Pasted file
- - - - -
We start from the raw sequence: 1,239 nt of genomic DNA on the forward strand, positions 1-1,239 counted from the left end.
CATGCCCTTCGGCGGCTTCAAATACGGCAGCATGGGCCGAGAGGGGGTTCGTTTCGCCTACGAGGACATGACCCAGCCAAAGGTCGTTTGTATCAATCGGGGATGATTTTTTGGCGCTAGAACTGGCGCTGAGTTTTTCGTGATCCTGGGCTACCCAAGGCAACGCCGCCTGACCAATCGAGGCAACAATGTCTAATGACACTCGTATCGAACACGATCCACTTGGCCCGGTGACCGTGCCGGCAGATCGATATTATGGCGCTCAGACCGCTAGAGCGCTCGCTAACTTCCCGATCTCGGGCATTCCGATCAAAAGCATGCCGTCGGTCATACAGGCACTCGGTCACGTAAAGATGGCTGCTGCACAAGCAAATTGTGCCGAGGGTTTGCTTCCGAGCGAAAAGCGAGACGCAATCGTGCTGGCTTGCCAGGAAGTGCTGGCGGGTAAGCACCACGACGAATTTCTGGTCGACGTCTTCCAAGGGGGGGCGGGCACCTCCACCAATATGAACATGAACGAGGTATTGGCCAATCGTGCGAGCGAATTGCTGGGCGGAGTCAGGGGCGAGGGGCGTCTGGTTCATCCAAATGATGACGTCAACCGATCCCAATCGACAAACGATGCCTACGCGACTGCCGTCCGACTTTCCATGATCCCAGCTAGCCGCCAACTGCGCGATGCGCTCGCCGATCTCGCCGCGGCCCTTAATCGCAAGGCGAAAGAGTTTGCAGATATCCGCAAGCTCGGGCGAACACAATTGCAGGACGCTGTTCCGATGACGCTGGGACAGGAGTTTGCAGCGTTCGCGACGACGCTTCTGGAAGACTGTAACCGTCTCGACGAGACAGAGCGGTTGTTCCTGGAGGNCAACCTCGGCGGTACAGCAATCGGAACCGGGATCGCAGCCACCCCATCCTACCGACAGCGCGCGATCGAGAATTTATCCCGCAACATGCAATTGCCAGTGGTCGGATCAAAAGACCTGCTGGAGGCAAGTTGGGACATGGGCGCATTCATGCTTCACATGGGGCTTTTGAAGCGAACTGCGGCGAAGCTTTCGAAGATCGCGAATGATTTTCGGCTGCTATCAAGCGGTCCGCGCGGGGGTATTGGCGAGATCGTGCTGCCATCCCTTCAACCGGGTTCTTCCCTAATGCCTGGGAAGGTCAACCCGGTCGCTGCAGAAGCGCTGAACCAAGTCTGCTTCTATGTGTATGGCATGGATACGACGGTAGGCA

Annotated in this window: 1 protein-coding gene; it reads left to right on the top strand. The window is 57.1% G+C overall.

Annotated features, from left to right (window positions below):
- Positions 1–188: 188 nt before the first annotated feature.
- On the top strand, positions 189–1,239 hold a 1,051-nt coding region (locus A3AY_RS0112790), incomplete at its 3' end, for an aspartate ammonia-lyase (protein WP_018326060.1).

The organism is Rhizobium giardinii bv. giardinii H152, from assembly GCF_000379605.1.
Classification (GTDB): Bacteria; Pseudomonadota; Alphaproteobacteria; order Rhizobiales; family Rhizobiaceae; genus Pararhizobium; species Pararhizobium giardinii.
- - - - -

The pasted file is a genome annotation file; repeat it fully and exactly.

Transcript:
We start from the raw sequence: 1,239 nt of genomic DNA on the forward strand, positions 1-1,239 counted from the left end.
CATGCCCTTCGGCGGCTTCAAATACGGCAGCATGGGCCGAGAGGGGGTTCGTTTCGCCTACGAGGACATGACCCAGCCAAAGGTCGTTTGTATCAATCGGGGATGATTTTTTGGCGCTAGAACTGGCGCTGAGTTTTTCGTGATCCTGGGCTACCCAAGGCAACGCCGCCTGACCAATCGAGGCAACAATGTCTAATGACACTCGTATCGAACACGATCCACTTGGCCCGGTGACCGTGCCGGCAGATCGATATTATGGCGCTCAGACCGCTAGAGCGCTCGCTAACTTCCCGATCTCGGGCATTCCGATCAAAAGCATGCCGTCGGTCATACAGGCACTCGGTCACGTAAAGATGGCTGCTGCACAAGCAAATTGTGCCGAGGGTTTGCTTCCGAGCGAAAAGCGAGACGCAATCGTGCTGGCTTGCCAGGAAGTGCTGGCGGGTAAGCACCACGACGAATTTCTGGTCGACGTCTTCCAAGGGGGGGCGGGCACCTCCACCAATATGAACATGAACGAGGTATTGGCCAATCGTGCGAGCGAATTGCTGGGCGGAGTCAGGGGCGAGGGGCGTCTGGTTCATCCAAATGATGACGTCAACCGATCCCAATCGACAAACGATGCCTACGCGACTGCCGTCCGACTTTCCATGATCCCAGCTAGCCGCCAACTGCGCGATGCGCTCGCCGATCTCGCCGCGGCCCTTAATCGCAAGGCGAAAGAGTTTGCAGATATCCGCAAGCTCGGGCGAACACAATTGCAGGACGCTGTTCCGATGACGCTGGGACAGGAGTTTGCAGCGTTCGCGACGACGCTTCTGGAAGACTGTAACCGTCTCGACGAGACAGAGCGGTTGTTCCTGGAGGNCAACCTCGGCGGTACAGCAATCGGAACCGGGATCGCAGCCACCCCATCCTACCGACAGCGCGCGATCGAGAATTTATCCCGCAACATGCAATTGCCAGTGGTCGGATCAAAAGACCTGCTGGAGGCAAGTTGGGACATGGGCGCATTCATGCTTCACATGGGGCTTTTGAAGCGAACTGCGGCGAAGCTTTCGAAGATCGCGAATGATTTTCGGCTGCTATCAAGCGGTCCGCGCGGGGGTATTGGCGAGATCGTGCTGCCATCCCTTCAACCGGGTTCTTCCCTAATGCCTGGGAAGGTCAACCCGGTCGCTGCAGAAGCGCTGAACCAAGTCTGCTTCTATGTGTATGGCATGGATACGACGGTAGGCA

Annotated in this window: 1 protein-coding gene; it reads left to right on the top strand. The window is 57.1% G+C overall.

Annotated features, from left to right (window positions below):
- Positions 1–188: 188 nt before the first annotated feature.
- On the top strand, positions 189–1,239 hold a 1,051-nt coding region (locus A3AY_RS0112790), incomplete at its 3' end, for an aspartate ammonia-lyase (protein WP_018326060.1).

The organism is Rhizobium giardinii bv. giardinii H152, from assembly GCF_000379605.1.
Classification (GTDB): Bacteria; Pseudomonadota; Alphaproteobacteria; order Rhizobiales; family Rhizobiaceae; genus Pararhizobium; species Pararhizobium giardinii.